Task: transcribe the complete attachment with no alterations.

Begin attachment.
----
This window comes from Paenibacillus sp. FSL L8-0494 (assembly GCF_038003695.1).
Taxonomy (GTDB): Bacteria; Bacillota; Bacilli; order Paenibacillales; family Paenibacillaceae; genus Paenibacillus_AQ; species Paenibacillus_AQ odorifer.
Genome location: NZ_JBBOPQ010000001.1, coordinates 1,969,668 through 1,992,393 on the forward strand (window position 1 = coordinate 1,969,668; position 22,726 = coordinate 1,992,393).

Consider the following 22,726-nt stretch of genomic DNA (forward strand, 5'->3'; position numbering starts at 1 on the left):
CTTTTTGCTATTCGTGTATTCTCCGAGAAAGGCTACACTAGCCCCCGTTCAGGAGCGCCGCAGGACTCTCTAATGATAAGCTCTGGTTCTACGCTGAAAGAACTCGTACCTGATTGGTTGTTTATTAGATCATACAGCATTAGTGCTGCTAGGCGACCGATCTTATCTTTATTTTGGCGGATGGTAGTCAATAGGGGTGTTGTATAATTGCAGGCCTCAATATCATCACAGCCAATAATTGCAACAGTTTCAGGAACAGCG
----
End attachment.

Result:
This window comes from Paenibacillus sp. FSL L8-0494 (assembly GCF_038003695.1).
Taxonomy (GTDB): Bacteria; Bacillota; Bacilli; order Paenibacillales; family Paenibacillaceae; genus Paenibacillus_AQ; species Paenibacillus_AQ odorifer.
Genome location: NZ_JBBOPQ010000001.1, coordinates 1,969,668 through 1,992,393 on the forward strand (window position 1 = coordinate 1,969,668; position 22,726 = coordinate 1,992,393).

Consider the following 22,726-nt stretch of genomic DNA (forward strand, 5'->3'; position numbering starts at 1 on the left):
CTTTTTGCTATTCGTGTATTCTCCGAGAAAGGCTACACTAGCCCCCGTTCAGGAGCGCCGCAGGACTCTCTAATGATAAGCTCTGGTTCTACGCTGAAAGAACTCGTACCTGATTGGTTGTTTATTAGATCATACAGCATTAGTGCTGCTAGGCGACCGATCTTATCTTTATTTTGGCGGATGGTAGTCAATAGGGGTGTTGTATAATTGCAGGCCTCAATATCATCACAGCCAATAATTGCAACAGTTTCAGGAACAGCG